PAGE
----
The Dr. Bhau Daji Lad Museum, Mumbai's oldest museum, is an institution of the Municipal Corporation of Greater Mumbai (MCGM). Formerly known as the Victoria & Albert Museum, Bombay, the building first opened to public in 1872. The Museum collection showcases the history and culture of the city. By 1997, the Museum had fallen into a state of disrepair. In 2003, a tripartite, public-private partnership between the MCGM, the Jamnalal Bajaj Foundation and INTACH established the 'Dr. Bhau Daji Lad Museum Trust' to restore, administer and manage the Museum. After five years of intensive restoration by the Indian National Trust for Art and Cultural Heritage (INTACH), supported by the Jamnalal Bajaj Foundation, it was re-opened to the public on January 4, 2008. The project won the 2005 UNESCO Asia Pacific Heritage Conservation Award of Excellence, the highest international award in this field.
Perhaps the most daunting task before the team was to incorporate new lighting and electrical requirements which was substantial. It was important to consider not only the ambient lighting but also lighting the objects effectively. As the building was under restoration and the objects were in storage in their cases, this became a hugely challenging task. The stone walls made embedding the wires difficult, if near impossible. Fortunately the roof was more amenable and the wires were able to be concealed.
There were debates as to whether the lighting should be period or modern. In the end the view prevailed that in a building which such ornate embellishment modern lighting would be inappropriate. The time period of the establishment of the Museum was researched carefully and lighting designs were created.
The extensive range of fragile terracotta models was found covered with dirt, dust, fungus and other accretions. The fungus attack had caused general staining and discolouration of the models; many were also broken, with their metal-wire armatures exposed to humidity and corroded as a result. After the written and photographic documentation was completed, the material and colours used in the models were tested and ascertained.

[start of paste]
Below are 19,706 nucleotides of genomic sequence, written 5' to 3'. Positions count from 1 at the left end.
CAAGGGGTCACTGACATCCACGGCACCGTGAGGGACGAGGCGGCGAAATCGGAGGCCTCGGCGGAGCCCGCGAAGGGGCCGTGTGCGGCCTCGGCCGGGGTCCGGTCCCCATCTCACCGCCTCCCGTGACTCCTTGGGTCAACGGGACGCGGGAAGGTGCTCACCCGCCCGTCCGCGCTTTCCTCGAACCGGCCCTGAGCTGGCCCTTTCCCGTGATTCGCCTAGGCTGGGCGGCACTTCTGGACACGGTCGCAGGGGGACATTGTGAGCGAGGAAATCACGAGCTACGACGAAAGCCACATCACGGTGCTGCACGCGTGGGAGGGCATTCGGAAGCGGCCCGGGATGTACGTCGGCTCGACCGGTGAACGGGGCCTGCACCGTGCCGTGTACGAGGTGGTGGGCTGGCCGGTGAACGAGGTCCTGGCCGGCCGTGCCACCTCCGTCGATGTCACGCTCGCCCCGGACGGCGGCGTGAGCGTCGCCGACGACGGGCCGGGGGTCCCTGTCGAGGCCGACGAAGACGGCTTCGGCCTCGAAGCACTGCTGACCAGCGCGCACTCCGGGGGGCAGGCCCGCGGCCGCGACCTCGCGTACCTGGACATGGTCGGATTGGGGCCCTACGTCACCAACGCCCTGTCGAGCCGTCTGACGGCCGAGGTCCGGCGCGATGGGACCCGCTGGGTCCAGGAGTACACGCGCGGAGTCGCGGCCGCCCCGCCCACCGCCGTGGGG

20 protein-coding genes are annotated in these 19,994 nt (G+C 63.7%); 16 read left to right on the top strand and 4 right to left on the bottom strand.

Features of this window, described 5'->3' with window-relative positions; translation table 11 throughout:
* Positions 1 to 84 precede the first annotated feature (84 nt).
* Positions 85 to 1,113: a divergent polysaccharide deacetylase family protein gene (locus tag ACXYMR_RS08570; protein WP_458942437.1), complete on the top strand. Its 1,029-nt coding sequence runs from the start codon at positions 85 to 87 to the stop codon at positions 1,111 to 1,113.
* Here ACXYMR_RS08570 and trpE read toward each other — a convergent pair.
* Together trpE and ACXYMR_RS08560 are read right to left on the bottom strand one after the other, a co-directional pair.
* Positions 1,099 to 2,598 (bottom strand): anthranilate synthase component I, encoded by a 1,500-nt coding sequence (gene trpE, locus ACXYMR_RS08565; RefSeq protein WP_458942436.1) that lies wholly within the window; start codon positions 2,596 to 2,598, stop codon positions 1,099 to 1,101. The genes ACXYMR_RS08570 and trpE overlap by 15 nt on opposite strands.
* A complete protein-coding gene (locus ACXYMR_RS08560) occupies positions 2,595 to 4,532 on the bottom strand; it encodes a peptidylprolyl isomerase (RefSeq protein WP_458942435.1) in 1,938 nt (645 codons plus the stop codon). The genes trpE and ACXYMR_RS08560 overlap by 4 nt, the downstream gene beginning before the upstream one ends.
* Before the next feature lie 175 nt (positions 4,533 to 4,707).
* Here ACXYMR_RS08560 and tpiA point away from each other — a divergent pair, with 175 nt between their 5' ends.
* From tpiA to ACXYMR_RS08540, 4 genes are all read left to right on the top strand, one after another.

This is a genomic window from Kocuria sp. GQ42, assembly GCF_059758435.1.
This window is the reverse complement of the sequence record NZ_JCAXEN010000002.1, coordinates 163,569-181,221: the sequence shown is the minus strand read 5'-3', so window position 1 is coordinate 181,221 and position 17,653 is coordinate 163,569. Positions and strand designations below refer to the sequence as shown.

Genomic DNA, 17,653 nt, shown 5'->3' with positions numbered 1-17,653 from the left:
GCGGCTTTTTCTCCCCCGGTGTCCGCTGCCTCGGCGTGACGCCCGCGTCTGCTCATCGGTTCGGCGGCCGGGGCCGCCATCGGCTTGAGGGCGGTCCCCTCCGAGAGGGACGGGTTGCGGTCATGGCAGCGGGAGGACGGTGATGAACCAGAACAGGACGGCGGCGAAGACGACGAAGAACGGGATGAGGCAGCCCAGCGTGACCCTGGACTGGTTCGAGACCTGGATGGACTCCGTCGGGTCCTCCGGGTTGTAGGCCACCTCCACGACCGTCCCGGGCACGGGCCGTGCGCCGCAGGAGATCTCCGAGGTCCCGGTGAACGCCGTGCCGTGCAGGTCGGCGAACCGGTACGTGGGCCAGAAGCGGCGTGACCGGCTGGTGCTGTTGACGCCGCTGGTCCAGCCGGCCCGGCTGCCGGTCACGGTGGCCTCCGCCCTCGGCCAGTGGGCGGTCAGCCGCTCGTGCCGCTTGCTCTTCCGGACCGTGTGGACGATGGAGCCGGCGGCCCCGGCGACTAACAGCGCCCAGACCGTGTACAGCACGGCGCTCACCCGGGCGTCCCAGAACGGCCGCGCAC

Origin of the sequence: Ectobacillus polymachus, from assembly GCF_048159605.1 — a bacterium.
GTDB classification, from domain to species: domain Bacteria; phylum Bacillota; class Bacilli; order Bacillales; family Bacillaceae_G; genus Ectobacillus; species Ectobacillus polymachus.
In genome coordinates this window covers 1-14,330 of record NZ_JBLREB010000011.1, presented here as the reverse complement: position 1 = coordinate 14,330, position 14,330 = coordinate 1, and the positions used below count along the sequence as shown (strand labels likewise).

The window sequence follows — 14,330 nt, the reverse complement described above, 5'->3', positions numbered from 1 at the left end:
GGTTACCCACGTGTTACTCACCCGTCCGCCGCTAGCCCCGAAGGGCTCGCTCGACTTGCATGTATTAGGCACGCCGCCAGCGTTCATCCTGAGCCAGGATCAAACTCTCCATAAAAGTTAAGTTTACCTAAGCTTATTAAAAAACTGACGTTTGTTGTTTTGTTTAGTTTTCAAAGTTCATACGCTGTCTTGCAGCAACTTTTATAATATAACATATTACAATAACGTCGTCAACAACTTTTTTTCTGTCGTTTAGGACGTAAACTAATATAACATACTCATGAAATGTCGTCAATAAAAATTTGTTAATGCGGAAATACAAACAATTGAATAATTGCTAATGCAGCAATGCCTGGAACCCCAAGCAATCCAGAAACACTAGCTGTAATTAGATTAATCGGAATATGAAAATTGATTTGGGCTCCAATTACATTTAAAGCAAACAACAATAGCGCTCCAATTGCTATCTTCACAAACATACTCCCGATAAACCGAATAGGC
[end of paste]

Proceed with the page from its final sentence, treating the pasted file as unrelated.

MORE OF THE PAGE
The superficial layer of dust and fungus was dry-brushed and removed. Stains were eliminated using a mixture of solvents, and a sharp surgical knife was employed to scrape off all hardened and stubborn accretions. Broken parts were reattached and paint losses integrated using pigments especially created for restoration.
Displayed in the open air, the marble statues of Queen Victoria and other dignitaries had severely deteriorated on account of dirt, dust, bird droppings and salts in the environment. The presence of micro-organisms further threatened the statues. After cleaning with a mixture of water and solvents the paper pulp poultice method was used to treat the salts, and algaecides employed to attack the algae deeply ingrained in the marble. The statues are now displayed with a protective coating to prevent such algal growth in future and minimize the consequences of dust and atmospheric pollution.
A dilapidated cottage that served as a storage room has been painstakingly restored to function as the Museum’s Education Centre while retaining its exposed brick façade and Victorian sensibility. The building functions as an intimate space for lectures, seminars and audio visual interactions with state of the art equipment.
The Restoration and Revitilisation of the Dr. Bhau Daji Lad Museum was made possible through a unique partnership between the Municipal Corporation of Greater Mumbai, the Indian National Trust for Art and Cultural Heritage (INTACH) and the Jamnalal Bajaj Foundation.